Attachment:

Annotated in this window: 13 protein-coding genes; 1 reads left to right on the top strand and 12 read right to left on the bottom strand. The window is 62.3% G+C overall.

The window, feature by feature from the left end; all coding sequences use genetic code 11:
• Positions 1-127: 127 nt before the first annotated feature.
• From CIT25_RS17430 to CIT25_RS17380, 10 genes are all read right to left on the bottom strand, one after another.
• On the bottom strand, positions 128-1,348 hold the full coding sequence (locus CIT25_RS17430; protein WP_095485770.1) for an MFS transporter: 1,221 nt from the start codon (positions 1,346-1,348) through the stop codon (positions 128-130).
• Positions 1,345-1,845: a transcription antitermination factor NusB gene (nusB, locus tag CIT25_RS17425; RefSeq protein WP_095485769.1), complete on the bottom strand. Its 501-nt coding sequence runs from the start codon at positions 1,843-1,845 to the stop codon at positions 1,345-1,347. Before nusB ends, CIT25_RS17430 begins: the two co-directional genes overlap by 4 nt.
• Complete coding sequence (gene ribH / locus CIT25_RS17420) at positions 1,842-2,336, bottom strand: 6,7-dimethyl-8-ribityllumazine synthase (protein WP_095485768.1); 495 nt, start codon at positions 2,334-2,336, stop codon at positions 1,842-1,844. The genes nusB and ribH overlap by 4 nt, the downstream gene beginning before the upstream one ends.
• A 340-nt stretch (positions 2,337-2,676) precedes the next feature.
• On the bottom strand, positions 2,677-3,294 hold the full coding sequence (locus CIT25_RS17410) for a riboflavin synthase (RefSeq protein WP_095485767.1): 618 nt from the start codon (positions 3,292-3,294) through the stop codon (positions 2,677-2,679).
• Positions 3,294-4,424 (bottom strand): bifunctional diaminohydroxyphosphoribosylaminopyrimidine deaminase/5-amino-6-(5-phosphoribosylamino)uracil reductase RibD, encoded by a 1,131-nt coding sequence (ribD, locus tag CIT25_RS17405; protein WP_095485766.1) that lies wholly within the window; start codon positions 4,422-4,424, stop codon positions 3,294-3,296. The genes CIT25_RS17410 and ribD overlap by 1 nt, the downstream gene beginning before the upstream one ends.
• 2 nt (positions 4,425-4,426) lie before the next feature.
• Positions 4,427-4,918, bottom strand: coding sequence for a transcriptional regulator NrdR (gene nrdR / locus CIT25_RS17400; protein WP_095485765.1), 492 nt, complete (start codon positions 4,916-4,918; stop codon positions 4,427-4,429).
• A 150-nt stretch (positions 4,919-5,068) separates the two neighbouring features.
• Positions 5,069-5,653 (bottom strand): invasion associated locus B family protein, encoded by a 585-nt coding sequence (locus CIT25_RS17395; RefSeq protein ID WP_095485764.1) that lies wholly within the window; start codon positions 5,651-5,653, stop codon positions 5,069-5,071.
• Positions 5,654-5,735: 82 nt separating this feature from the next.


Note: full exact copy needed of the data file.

Annotated in this window: 13 protein-coding genes; 1 reads left to right on the top strand and 12 read right to left on the bottom strand. The window is 62.3% G+C overall.

The window, feature by feature from the left end; all coding sequences use genetic code 11:
• Positions 1-127: 127 nt before the first annotated feature.
• From CIT25_RS17430 to CIT25_RS17380, 10 genes are all read right to left on the bottom strand, one after another.
• On the bottom strand, positions 128-1,348 hold the full coding sequence (locus CIT25_RS17430; protein WP_095485770.1) for an MFS transporter: 1,221 nt from the start codon (positions 1,346-1,348) through the stop codon (positions 128-130).
• Positions 1,345-1,845: a transcription antitermination factor NusB gene (nusB, locus tag CIT25_RS17425; RefSeq protein WP_095485769.1), complete on the bottom strand. Its 501-nt coding sequence runs from the start codon at positions 1,843-1,845 to the stop codon at positions 1,345-1,347. Before nusB ends, CIT25_RS17430 begins: the two co-directional genes overlap by 4 nt.
• Complete coding sequence (gene ribH / locus CIT25_RS17420) at positions 1,842-2,336, bottom strand: 6,7-dimethyl-8-ribityllumazine synthase (protein WP_095485768.1); 495 nt, start codon at positions 2,334-2,336, stop codon at positions 1,842-1,844. The genes nusB and ribH overlap by 4 nt, the downstream gene beginning before the upstream one ends.
• A 340-nt stretch (positions 2,337-2,676) precedes the next feature.
• On the bottom strand, positions 2,677-3,294 hold the full coding sequence (locus CIT25_RS17410) for a riboflavin synthase (RefSeq protein WP_095485767.1): 618 nt from the start codon (positions 3,292-3,294) through the stop codon (positions 2,677-2,679).
• Positions 3,294-4,424 (bottom strand): bifunctional diaminohydroxyphosphoribosylaminopyrimidine deaminase/5-amino-6-(5-phosphoribosylamino)uracil reductase RibD, encoded by a 1,131-nt coding sequence (ribD, locus tag CIT25_RS17405; protein WP_095485766.1) that lies wholly within the window; start codon positions 4,422-4,424, stop codon positions 3,294-3,296. The genes CIT25_RS17410 and ribD overlap by 1 nt, the downstream gene beginning before the upstream one ends.
• 2 nt (positions 4,425-4,426) lie before the next feature.
• Positions 4,427-4,918, bottom strand: coding sequence for a transcriptional regulator NrdR (gene nrdR / locus CIT25_RS17400; protein WP_095485765.1), 492 nt, complete (start codon positions 4,916-4,918; stop codon positions 4,427-4,429).
• A 150-nt stretch (positions 4,919-5,068) separates the two neighbouring features.
• Positions 5,069-5,653 (bottom strand): invasion associated locus B family protein, encoded by a 585-nt coding sequence (locus CIT25_RS17395; RefSeq protein ID WP_095485764.1) that lies wholly within the window; start codon positions 5,651-5,653, stop codon positions 5,069-5,071.
• Positions 5,654-5,735: 82 nt separating this feature from the next.